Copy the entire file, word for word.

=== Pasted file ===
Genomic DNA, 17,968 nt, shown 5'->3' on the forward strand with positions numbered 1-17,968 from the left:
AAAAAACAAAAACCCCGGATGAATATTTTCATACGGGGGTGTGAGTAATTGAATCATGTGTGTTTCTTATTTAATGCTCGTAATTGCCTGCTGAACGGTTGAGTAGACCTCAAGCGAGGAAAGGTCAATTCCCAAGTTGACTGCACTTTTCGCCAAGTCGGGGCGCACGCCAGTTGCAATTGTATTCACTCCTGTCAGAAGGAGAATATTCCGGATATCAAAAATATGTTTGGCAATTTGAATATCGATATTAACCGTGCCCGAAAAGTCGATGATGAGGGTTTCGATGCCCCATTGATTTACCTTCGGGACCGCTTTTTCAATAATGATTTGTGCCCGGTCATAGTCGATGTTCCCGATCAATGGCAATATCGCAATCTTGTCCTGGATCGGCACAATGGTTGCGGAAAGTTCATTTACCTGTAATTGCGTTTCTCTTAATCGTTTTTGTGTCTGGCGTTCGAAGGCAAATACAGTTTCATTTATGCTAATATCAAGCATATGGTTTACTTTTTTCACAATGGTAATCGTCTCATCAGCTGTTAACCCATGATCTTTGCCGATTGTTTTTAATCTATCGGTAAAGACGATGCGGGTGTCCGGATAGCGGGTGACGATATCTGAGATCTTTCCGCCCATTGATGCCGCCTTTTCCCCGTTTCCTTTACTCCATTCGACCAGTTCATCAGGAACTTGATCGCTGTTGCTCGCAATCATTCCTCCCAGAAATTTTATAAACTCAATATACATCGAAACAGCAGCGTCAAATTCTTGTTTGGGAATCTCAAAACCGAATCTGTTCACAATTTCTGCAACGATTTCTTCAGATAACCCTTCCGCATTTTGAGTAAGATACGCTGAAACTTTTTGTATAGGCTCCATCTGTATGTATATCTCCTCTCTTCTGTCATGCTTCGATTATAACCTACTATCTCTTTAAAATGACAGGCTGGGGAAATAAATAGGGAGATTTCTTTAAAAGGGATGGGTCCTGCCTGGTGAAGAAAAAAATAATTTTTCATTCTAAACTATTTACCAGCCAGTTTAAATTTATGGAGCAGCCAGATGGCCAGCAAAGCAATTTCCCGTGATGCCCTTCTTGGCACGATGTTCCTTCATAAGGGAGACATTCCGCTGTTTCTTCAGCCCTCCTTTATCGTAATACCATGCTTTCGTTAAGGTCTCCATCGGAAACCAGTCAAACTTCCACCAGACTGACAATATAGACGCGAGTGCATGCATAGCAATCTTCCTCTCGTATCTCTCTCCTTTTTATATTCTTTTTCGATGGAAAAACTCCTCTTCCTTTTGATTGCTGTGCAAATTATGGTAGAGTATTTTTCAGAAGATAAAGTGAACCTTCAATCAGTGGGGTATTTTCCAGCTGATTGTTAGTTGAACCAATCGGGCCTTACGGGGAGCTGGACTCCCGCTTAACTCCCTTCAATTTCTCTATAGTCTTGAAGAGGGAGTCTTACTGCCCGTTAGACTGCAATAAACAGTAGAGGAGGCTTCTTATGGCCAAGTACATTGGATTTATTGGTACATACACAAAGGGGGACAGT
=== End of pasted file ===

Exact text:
Genomic DNA, 17,968 nt, shown 5'->3' on the forward strand with positions numbered 1-17,968 from the left:
AAAAAACAAAAACCCCGGATGAATATTTTCATACGGGGGTGTGAGTAATTGAATCATGTGTGTTTCTTATTTAATGCTCGTAATTGCCTGCTGAACGGTTGAGTAGACCTCAAGCGAGGAAAGGTCAATTCCCAAGTTGACTGCACTTTTCGCCAAGTCGGGGCGCACGCCAGTTGCAATTGTATTCACTCCTGTCAGAAGGAGAATATTCCGGATATCAAAAATATGTTTGGCAATTTGAATATCGATATTAACCGTGCCCGAAAAGTCGATGATGAGGGTTTCGATGCCCCATTGATTTACCTTCGGGACCGCTTTTTCAATAATGATTTGTGCCCGGTCATAGTCGATGTTCCCGATCAATGGCAATATCGCAATCTTGTCCTGGATCGGCACAATGGTTGCGGAAAGTTCATTTACCTGTAATTGCGTTTCTCTTAATCGTTTTTGTGTCTGGCGTTCGAAGGCAAATACAGTTTCATTTATGCTAATATCAAGCATATGGTTTACTTTTTTCACAATGGTAATCGTCTCATCAGCTGTTAACCCATGATCTTTGCCGATTGTTTTTAATCTATCGGTAAAGACGATGCGGGTGTCCGGATAGCGGGTGACGATATCTGAGATCTTTCCGCCCATTGATGCCGCCTTTTCCCCGTTTCCTTTACTCCATTCGACCAGTTCATCAGGAACTTGATCGCTGTTGCTCGCAATCATTCCTCCCAGAAATTTTATAAACTCAATATACATCGAAACAGCAGCGTCAAATTCTTGTTTGGGAATCTCAAAACCGAATCTGTTCACAATTTCTGCAACGATTTCTTCAGATAACCCTTCCGCATTTTGAGTAAGATACGCTGAAACTTTTTGTATAGGCTCCATCTGTATGTATATCTCCTCTCTTCTGTCATGCTTCGATTATAACCTACTATCTCTTTAAAATGACAGGCTGGGGAAATAAATAGGGAGATTTCTTTAAAAGGGATGGGTCCTGCCTGGTGAAGAAAAAAATAATTTTTCATTCTAAACTATTTACCAGCCAGTTTAAATTTATGGAGCAGCCAGATGGCCAGCAAAGCAATTTCCCGTGATGCCCTTCTTGGCACGATGTTCCTTCATAAGGGAGACATTCCGCTGTTTCTTCAGCCCTCCTTTATCGTAATACCATGCTTTCGTTAAGGTCTCCATCGGAAACCAGTCAAACTTCCACCAGACTGACAATATAGACGCGAGTGCATGCATAGCAATCTTCCTCTCGTATCTCTCTCCTTTTTATATTCTTTTTCGATGGAAAAACTCCTCTTCCTTTTGATTGCTGTGCAAATTATGGTAGAGTATTTTTCAGAAGATAAAGTGAACCTTCAATCAGTGGGGTATTTTCCAGCTGATTGTTAGTTGAACCAATCGGGCCTTACGGGGAGCTGGACTCCCGCTTAACTCCCTTCAATTTCTCTATAGTCTTGAAGAGGGAGTCTTACTGCCCGTTAGACTGCAATAAACAGTAGAGGAGGCTTCTTATGGCCAAGTACATTGGATTTATTGGTACATACACAAAGGGGGACAGT